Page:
Date: 2010–07
  5. By: Pippenger, John
    Abstract: A complete solution to the forward-bias puzzle should provide an econometric solution and an economic explanation for that solution. A complete solution should also explain the closely related failure of uncovered interest parity. In addition it should explain some related anomalies. One such anomaly is that variances for changes in exchange rates are over 100 times larger than variances for interest rate differentials and forward premiums. My econometric solution is that the relevant test equations omit two variables that covered interest parity implies should be included. For my data, the missing variables explain the failure of uncovered interest parity and the forward-bias puzzle. The missing variables also explain why the variance for changes in exchange rates is over 100 times larger than the variance for both interest rate differentials and forward premiums. My economic explanation is that, in general, forward rates do not equal expected future spot rates.
    Keywords: exchange rates; forward bias; covered interest parity; uncovered interest parity; arbitrage
    Date: 2011–01–24
  6. By: Matthieu Bussière (Banque de France, 31 rue Croix des petits champs – 75001 Paris, France.); Alexander Chudik (European Central Bank, Kaiserstrasse 29, D-60311 Frankfurt am Main, Germany.); Arnaud Mehl (European Central Bank, Kaiserstrasse 29, D-60311 Frankfurt am Main, Germany.)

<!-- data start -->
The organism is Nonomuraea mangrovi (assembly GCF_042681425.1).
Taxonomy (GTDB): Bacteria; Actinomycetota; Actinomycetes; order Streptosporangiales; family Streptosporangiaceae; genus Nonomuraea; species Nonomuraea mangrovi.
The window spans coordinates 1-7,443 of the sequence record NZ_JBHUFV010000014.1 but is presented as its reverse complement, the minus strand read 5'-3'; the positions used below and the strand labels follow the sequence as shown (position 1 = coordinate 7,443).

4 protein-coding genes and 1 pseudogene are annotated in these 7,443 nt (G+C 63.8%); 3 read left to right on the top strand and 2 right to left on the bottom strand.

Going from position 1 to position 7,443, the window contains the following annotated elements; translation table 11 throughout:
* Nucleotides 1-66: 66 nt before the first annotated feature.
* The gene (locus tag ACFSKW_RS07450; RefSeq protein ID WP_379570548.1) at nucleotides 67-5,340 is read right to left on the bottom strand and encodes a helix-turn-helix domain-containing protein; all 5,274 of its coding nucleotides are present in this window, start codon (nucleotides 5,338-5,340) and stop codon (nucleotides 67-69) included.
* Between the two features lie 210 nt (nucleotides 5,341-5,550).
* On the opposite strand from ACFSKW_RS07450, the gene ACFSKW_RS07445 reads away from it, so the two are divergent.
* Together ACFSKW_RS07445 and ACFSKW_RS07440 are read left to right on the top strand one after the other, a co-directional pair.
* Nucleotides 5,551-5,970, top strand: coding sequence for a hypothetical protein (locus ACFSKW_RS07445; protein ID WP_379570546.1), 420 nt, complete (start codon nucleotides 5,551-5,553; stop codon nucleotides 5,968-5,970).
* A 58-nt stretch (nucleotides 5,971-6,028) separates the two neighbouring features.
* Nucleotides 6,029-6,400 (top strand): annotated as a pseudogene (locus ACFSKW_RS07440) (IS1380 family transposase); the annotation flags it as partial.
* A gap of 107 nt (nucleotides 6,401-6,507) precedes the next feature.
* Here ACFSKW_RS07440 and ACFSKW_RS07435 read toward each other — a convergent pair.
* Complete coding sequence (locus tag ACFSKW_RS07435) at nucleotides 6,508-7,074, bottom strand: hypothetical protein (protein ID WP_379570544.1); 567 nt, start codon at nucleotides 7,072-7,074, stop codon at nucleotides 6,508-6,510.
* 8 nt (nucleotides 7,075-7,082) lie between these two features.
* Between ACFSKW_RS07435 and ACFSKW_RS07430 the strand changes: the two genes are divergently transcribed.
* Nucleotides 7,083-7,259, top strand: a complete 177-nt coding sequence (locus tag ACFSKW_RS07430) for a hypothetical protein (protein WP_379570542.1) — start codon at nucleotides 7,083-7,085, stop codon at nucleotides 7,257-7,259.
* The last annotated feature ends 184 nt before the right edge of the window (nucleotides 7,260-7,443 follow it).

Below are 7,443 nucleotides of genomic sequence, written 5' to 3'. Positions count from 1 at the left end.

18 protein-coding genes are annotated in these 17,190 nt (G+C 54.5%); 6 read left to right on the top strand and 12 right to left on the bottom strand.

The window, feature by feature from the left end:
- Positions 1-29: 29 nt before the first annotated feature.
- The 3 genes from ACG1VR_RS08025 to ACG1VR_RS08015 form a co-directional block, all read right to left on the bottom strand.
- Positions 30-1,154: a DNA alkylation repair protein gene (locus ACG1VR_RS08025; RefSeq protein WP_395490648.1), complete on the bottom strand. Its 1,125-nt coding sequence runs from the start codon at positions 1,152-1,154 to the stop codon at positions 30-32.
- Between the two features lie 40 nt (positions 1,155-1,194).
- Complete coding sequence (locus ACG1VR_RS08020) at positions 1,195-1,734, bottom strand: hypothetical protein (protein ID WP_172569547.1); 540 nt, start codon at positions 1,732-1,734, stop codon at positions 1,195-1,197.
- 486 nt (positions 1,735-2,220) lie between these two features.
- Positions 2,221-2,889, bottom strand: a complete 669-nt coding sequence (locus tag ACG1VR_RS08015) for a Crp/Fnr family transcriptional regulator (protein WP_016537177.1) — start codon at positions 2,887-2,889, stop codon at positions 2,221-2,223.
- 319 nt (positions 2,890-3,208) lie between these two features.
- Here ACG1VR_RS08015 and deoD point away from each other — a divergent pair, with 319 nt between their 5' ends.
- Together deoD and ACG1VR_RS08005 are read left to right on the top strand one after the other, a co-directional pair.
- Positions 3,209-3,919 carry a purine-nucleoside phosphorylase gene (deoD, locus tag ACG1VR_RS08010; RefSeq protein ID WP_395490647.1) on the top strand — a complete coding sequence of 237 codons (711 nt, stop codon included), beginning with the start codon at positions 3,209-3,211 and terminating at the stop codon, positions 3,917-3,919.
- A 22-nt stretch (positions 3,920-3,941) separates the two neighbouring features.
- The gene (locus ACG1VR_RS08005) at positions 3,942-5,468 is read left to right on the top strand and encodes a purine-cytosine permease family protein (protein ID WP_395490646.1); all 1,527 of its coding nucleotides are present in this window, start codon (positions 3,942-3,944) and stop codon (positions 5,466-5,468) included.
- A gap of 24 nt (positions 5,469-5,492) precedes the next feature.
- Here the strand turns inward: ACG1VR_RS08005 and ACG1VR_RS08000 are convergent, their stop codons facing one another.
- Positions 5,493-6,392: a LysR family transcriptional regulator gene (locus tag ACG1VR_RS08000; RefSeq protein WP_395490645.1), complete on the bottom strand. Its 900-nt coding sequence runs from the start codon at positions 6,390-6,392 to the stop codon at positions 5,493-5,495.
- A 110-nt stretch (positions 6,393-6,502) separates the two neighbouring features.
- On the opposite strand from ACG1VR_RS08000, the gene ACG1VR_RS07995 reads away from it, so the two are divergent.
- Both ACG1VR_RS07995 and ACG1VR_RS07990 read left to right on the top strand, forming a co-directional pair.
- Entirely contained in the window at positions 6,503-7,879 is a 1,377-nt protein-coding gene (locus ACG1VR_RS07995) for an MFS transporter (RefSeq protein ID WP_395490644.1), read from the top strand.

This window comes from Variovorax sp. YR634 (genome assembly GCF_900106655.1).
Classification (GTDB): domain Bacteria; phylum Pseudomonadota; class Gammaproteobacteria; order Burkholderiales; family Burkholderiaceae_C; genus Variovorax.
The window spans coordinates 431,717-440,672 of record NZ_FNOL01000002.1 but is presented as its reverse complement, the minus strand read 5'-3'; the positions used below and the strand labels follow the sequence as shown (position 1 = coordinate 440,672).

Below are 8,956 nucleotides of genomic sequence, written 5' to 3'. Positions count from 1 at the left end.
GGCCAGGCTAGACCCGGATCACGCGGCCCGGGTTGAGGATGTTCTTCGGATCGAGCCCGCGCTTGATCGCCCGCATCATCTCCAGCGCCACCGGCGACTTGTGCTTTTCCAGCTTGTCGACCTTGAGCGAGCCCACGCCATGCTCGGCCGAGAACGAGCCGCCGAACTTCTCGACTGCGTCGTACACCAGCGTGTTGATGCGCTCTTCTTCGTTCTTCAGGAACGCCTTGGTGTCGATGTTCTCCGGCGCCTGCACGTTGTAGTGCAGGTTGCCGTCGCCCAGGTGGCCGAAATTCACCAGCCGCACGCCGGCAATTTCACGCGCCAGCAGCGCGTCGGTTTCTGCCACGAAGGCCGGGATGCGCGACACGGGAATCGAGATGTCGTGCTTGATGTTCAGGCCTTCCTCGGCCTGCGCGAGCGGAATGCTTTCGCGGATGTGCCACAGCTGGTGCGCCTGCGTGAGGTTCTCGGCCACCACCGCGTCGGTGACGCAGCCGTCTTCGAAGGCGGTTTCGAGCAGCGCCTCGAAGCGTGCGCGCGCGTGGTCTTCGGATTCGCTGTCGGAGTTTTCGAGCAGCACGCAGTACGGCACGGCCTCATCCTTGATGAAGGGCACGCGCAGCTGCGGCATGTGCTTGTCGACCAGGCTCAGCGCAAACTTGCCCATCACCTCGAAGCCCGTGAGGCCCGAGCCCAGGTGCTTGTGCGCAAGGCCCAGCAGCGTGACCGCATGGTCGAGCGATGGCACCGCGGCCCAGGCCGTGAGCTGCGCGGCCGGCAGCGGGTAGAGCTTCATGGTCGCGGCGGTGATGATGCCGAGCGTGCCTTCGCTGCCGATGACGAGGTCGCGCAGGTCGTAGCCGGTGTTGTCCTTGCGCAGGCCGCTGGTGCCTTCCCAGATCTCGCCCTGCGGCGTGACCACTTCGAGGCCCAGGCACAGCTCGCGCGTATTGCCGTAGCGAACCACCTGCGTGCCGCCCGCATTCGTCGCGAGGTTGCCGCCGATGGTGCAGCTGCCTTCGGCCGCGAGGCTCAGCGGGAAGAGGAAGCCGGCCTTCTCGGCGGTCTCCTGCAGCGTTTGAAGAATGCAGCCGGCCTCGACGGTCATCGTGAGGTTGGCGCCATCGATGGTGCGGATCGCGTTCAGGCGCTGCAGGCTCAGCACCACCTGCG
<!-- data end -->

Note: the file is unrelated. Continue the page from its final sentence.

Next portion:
Abstract: This paper provides evidence on whether the creation of the euro has changed the way global turbulences affect euro area and other economies. Specifically, it considers the impact of global shocks on the competitiveness of individual euro area countries and assesses whether their responses to such shocks have converged, as well as to what pattern. Technically, the paper applies a newly developed methodology based on infinite VAR theory featuring a dominant unit to a large set of over 60 countries' real effective exchange rates, including those of the individual euro area economies, and compares impulse response functions to the estimated systems before and after EMU with respect to three types of shocks: a global US dollar shock, generalised impulse response function shocks and a global shock to risk aversion. Our results show that the way euro area countries' real effective exchange rates adjust to these shocks has converged indeed, albeit to a pattern that depends crucially on the nature of the shock. This result is noteworthy given the apparent divergence in competitiveness indicators of these countries in the first ten years of EMU, which suggests that this diverging pattern is unlikely to be due to global external shocks with asymmetric effects but rather to other factors, such as country-specific domestic shocks. JEL Classification: C21, C23.